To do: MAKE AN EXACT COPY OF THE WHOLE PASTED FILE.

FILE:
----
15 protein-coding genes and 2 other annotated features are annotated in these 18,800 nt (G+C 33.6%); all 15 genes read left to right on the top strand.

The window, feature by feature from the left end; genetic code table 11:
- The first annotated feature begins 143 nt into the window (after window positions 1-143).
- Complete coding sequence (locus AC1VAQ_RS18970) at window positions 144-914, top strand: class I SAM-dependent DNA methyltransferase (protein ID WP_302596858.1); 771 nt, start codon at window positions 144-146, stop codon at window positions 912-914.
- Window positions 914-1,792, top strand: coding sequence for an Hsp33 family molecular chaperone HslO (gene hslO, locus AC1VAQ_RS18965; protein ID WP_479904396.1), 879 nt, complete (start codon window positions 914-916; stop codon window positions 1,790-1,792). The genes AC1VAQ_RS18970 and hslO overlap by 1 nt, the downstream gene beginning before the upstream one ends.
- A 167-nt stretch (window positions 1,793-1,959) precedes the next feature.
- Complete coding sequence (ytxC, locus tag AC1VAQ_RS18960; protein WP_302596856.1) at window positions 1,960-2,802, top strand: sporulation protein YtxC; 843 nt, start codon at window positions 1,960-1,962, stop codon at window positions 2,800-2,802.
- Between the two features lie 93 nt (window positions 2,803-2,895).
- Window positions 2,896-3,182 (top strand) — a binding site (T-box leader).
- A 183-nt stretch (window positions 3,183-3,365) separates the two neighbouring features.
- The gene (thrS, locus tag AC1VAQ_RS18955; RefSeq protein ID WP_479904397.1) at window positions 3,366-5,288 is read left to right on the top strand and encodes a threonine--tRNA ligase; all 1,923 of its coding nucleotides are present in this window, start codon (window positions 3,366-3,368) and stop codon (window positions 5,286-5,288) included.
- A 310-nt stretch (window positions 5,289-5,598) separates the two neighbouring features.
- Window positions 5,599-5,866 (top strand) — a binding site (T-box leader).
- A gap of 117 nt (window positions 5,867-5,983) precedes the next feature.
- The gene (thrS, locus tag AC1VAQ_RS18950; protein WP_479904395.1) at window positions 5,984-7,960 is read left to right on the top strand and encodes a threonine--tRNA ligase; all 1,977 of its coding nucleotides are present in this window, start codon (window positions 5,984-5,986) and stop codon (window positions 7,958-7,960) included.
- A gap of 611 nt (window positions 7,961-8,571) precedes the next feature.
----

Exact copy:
15 protein-coding genes and 2 other annotated features are annotated in these 18,800 nt (G+C 33.6%); all 15 genes read left to right on the top strand.

The window, feature by feature from the left end; genetic code table 11:
- The first annotated feature begins 143 nt into the window (after window positions 1-143).
- Complete coding sequence (locus AC1VAQ_RS18970) at window positions 144-914, top strand: class I SAM-dependent DNA methyltransferase (protein ID WP_302596858.1); 771 nt, start codon at window positions 144-146, stop codon at window positions 912-914.
- Window positions 914-1,792, top strand: coding sequence for an Hsp33 family molecular chaperone HslO (gene hslO, locus AC1VAQ_RS18965; protein ID WP_479904396.1), 879 nt, complete (start codon window positions 914-916; stop codon window positions 1,790-1,792). The genes AC1VAQ_RS18970 and hslO overlap by 1 nt, the downstream gene beginning before the upstream one ends.
- A 167-nt stretch (window positions 1,793-1,959) precedes the next feature.
- Complete coding sequence (ytxC, locus tag AC1VAQ_RS18960; protein WP_302596856.1) at window positions 1,960-2,802, top strand: sporulation protein YtxC; 843 nt, start codon at window positions 1,960-1,962, stop codon at window positions 2,800-2,802.
- Between the two features lie 93 nt (window positions 2,803-2,895).
- Window positions 2,896-3,182 (top strand) — a binding site (T-box leader).
- A 183-nt stretch (window positions 3,183-3,365) separates the two neighbouring features.
- The gene (thrS, locus tag AC1VAQ_RS18955; RefSeq protein ID WP_479904397.1) at window positions 3,366-5,288 is read left to right on the top strand and encodes a threonine--tRNA ligase; all 1,923 of its coding nucleotides are present in this window, start codon (window positions 3,366-3,368) and stop codon (window positions 5,286-5,288) included.
- A 310-nt stretch (window positions 5,289-5,598) separates the two neighbouring features.
- Window positions 5,599-5,866 (top strand) — a binding site (T-box leader).
- A gap of 117 nt (window positions 5,867-5,983) precedes the next feature.
- The gene (thrS, locus tag AC1VAQ_RS18950; protein WP_479904395.1) at window positions 5,984-7,960 is read left to right on the top strand and encodes a threonine--tRNA ligase; all 1,977 of its coding nucleotides are present in this window, start codon (window positions 5,984-5,986) and stop codon (window positions 7,958-7,960) included.
- A gap of 611 nt (window positions 7,961-8,571) precedes the next feature.